Michael de Styrcea

About Feldenkrais

The Feldenkrais Method is a unique method of improving a person's physical and mental well-being. Through gentle, guided movement, it uses a neuro/muscular/skeletal approach to change habits and patterns of behaviour that inhibit our ability to function effectively. It can assist in any situation where improved movement can help recovery from illness, injury or pain.

Feldenkrais is widely used in America and on the continent (in Switzerland it is available on private medical insurance) but is perhaps less well known in this country.

It is neither a complementary medical practice nor a "treatment"; rather it is a learning process whereby change is effected through working with the person's nervous system to bring about discovery of new choices in movement and action. Through it, one can learn to increase the ease and range of our movement, improve flexibility and coordination, and awaken our innate capacity for comfort and grace. It is ultimately a way of learning about ourselves and how we can meet new challenges.

Central to the Method is the bringing of one's awareness to movement and action. By becoming more conscious of how we move, areas that are less flexible or where habitual patterns have formed, awareness is created that can be used to initiate change in how we choose to use our bodies. By repeated attention to how we move and by practising exercises to counter old patterns, the brain's signals to the body can be modified, becoming a new, 'chosen' way of moving. This can develop into a greater ease of movement, an increase in vitality and well-being.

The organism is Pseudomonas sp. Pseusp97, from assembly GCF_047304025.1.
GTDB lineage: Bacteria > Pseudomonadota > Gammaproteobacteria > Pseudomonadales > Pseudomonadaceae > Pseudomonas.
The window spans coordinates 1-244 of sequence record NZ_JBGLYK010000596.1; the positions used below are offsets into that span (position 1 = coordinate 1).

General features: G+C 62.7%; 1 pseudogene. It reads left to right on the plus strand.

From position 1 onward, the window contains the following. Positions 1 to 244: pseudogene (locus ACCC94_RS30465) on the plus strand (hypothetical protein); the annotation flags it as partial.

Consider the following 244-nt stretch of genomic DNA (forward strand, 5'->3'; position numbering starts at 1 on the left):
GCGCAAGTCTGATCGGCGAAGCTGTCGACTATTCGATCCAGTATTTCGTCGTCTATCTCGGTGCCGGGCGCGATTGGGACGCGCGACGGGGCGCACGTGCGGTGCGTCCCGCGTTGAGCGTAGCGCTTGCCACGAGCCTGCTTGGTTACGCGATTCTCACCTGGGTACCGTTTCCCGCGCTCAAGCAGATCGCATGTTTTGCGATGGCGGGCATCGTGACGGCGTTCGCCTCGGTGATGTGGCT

There are two ways to experience the Method, by Awareness through Movement classes or by an individual Functional Integration lesson.

Awareness through Movement (ATM) classes involve students being guided verbally through a sequence of movements focussed around a specific movement or activity. ATMs usually incorporate movements lying on the floor, sitting or standing. All are gentle and no effort or strength are required, indeed "less is more" is a fundamental principle.

Functional Awareness (FI) classes are individual one-to-one sessions normally lasting for not longer than one hour. They take place with you fully clothed, usually lying on a low table or in sitting or standing positions. Through gentle touching and movement, my role is to communicate to you how you use your body and to suggest alternative ways of organising yourself to improve your functioning. I work with your nervous system and not by using any force.

Anyone - young or old, physically challenged or physically fit - can benefit from the Method. It is beneficial for those experiencing pain of the back, neck, shoulders, hips, legs or knees as well as problems of balance and general mobility. It has also been helpful in dealing with the central nervous system conditions such as strokes or other disabilities. Many elderly people enjoy using it to retain or regain their ability to move without strain or discomfort.

Through lessons in the Method you can enjoy greater ease of movement, an increased sense of vitality and feelings of peaceful relaxation. After a session, you often feel taller and lighter, breathe more freely and find that your discomforts have eased. You experience relaxation and feel more centred and balance.

About Moshe Feldenkrais

The Feldenkrais Method was named after its originator, Dr. Moshe Feldenkrais. Born in what is now the Ukraine in 1904, he emigrated to Palestine at the age of 13. He studied at the Sorbonne in Paris and afterwards with Joliot Curie at the Radium Institute.

In 1940, he fled to the UK and spent the war in Scotland working on the development of techniques to detect and destroy enemy submarines.

It was during this period that he aggravated an old sports injury which threatened him with disability. Although doctors held out little chance of a full recovery and offered risky surgery, Feldenkrais decided to use his scientific knowledge combined with empirical observations to heal himself. This led to the development of the Feldenkrais Method.

In the 1950's, having returned to Israel, he taught the Method full-time, extending his teaching to Europe and to the United States whilst continuing to develop and refine the techniques.

Moshe Feldenkrais died in 1984 having established the Method and trained a new generation of practitioners who have extended its reach. Today there are over 2000 practitioners worldwide.